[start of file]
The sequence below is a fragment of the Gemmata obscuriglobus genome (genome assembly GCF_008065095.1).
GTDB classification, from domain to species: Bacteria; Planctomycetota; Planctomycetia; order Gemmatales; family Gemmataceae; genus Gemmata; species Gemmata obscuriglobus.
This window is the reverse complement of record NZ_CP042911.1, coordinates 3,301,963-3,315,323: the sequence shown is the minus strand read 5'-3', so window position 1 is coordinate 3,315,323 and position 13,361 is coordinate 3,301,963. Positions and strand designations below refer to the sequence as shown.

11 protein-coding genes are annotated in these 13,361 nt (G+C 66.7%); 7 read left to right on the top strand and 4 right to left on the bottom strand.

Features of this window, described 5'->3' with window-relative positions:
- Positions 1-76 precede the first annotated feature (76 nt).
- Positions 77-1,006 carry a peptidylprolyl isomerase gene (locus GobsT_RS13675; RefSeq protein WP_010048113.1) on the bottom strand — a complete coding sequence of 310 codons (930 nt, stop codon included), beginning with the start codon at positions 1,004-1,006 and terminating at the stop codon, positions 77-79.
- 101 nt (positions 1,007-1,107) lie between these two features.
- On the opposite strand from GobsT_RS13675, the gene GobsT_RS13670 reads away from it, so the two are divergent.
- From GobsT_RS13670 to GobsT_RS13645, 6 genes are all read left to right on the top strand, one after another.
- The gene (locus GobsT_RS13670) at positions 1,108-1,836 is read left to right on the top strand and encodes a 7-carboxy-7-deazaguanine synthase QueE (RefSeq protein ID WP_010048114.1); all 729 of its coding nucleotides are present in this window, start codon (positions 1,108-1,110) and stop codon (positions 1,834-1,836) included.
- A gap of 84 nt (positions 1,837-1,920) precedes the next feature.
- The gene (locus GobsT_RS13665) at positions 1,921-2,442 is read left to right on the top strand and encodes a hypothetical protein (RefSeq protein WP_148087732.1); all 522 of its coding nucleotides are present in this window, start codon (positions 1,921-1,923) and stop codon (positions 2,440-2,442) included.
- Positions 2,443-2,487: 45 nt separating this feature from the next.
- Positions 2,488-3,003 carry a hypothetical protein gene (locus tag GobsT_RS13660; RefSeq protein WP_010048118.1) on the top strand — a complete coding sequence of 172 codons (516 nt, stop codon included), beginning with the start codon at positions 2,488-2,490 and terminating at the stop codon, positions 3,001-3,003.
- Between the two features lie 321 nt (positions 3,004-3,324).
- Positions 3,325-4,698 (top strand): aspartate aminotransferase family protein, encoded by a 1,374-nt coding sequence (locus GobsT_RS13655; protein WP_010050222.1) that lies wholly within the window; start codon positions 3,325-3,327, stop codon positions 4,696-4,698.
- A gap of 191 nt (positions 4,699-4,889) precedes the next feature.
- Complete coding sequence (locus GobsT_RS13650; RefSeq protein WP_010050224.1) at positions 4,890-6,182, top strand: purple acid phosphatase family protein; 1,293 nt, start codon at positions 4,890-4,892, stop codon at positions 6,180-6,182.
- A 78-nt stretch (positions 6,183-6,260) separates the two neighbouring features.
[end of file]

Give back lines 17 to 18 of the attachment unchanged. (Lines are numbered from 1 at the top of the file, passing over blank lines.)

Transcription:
- Positions 3,325-4,698 (top strand): aspartate aminotransferase family protein, encoded by a 1,374-nt coding sequence (locus GobsT_RS13655; protein WP_010050222.1) that lies wholly within the window; start codon positions 3,325-3,327, stop codon positions 4,696-4,698.
- A gap of 191 nt (positions 4,699-4,889) precedes the next feature.